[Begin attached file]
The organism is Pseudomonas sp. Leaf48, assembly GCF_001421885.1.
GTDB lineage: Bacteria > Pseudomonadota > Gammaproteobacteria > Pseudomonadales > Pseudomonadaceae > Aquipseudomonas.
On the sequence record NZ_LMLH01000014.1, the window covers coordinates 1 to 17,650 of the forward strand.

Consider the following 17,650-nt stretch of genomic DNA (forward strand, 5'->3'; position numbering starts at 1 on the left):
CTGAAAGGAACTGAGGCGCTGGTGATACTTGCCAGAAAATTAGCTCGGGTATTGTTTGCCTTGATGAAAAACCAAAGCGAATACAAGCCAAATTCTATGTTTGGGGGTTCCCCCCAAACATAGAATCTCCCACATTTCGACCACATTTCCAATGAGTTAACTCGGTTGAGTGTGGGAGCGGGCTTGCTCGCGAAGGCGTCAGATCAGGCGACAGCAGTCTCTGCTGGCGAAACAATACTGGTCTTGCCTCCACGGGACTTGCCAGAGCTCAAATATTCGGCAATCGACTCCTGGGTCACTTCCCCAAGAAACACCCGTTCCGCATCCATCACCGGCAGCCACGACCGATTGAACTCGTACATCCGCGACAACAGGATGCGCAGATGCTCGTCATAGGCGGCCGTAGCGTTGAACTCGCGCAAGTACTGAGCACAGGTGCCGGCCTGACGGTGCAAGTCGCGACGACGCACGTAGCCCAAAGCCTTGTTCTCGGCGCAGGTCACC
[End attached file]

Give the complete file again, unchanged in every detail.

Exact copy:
The organism is Pseudomonas sp. Leaf48, assembly GCF_001421885.1.
GTDB lineage: Bacteria > Pseudomonadota > Gammaproteobacteria > Pseudomonadales > Pseudomonadaceae > Aquipseudomonas.
On the sequence record NZ_LMLH01000014.1, the window covers coordinates 1 to 17,650 of the forward strand.

Consider the following 17,650-nt stretch of genomic DNA (forward strand, 5'->3'; position numbering starts at 1 on the left):
CTGAAAGGAACTGAGGCGCTGGTGATACTTGCCAGAAAATTAGCTCGGGTATTGTTTGCCTTGATGAAAAACCAAAGCGAATACAAGCCAAATTCTATGTTTGGGGGTTCCCCCCAAACATAGAATCTCCCACATTTCGACCACATTTCCAATGAGTTAACTCGGTTGAGTGTGGGAGCGGGCTTGCTCGCGAAGGCGTCAGATCAGGCGACAGCAGTCTCTGCTGGCGAAACAATACTGGTCTTGCCTCCACGGGACTTGCCAGAGCTCAAATATTCGGCAATCGACTCCTGGGTCACTTCCCCAAGAAACACCCGTTCCGCATCCATCACCGGCAGCCACGACCGATTGAACTCGTACATCCGCGACAACAGGATGCGCAGATGCTCGTCATAGGCGGCCGTAGCGTTGAACTCGCGCAAGTACTGAGCACAGGTGCCGGCCTGACGGTGCAAGTCGCGACGACGCACGTAGCCCAAAGCCTTGTTCTCGGCGCAGGTCACC